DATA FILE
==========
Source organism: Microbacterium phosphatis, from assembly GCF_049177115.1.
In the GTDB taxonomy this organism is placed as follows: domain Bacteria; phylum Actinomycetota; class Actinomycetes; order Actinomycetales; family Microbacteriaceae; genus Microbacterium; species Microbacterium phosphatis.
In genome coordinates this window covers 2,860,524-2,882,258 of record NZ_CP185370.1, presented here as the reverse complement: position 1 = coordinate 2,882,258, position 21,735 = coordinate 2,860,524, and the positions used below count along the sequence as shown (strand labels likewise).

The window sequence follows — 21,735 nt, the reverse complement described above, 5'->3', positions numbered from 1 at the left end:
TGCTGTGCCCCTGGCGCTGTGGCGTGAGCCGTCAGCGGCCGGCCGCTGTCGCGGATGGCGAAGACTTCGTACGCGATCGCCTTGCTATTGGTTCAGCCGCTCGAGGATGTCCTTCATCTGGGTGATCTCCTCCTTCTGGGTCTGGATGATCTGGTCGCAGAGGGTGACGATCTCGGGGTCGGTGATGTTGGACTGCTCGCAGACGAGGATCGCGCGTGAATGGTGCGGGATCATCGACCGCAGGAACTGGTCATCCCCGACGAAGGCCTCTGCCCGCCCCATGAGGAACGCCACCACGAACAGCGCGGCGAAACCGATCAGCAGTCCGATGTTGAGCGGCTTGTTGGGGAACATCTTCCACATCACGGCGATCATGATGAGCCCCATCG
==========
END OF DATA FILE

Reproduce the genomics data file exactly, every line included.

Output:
Source organism: Microbacterium phosphatis, from assembly GCF_049177115.1.
In the GTDB taxonomy this organism is placed as follows: domain Bacteria; phylum Actinomycetota; class Actinomycetes; order Actinomycetales; family Microbacteriaceae; genus Microbacterium; species Microbacterium phosphatis.
In genome coordinates this window covers 2,860,524-2,882,258 of record NZ_CP185370.1, presented here as the reverse complement: position 1 = coordinate 2,882,258, position 21,735 = coordinate 2,860,524, and the positions used below count along the sequence as shown (strand labels likewise).

The window sequence follows — 21,735 nt, the reverse complement described above, 5'->3', positions numbered from 1 at the left end:
TGCTGTGCCCCTGGCGCTGTGGCGTGAGCCGTCAGCGGCCGGCCGCTGTCGCGGATGGCGAAGACTTCGTACGCGATCGCCTTGCTATTGGTTCAGCCGCTCGAGGATGTCCTTCATCTGGGTGATCTCCTCCTTCTGGGTCTGGATGATCTGGTCGCAGAGGGTGACGATCTCGGGGTCGGTGATGTTGGACTGCTCGCAGACGAGGATCGCGCGTGAATGGTGCGGGATCATCGACCGCAGGAACTGGTCATCCCCGACGAAGGCCTCTGCCCGCCCCATGAGGAACGCCACCACGAACAGCGCGGCGAAACCGATCAGCAGTCCGATGTTGAGCGGCTTGTTGGGGAACATCTTCCACATCACGGCGATCATGATGAGCCCCATCG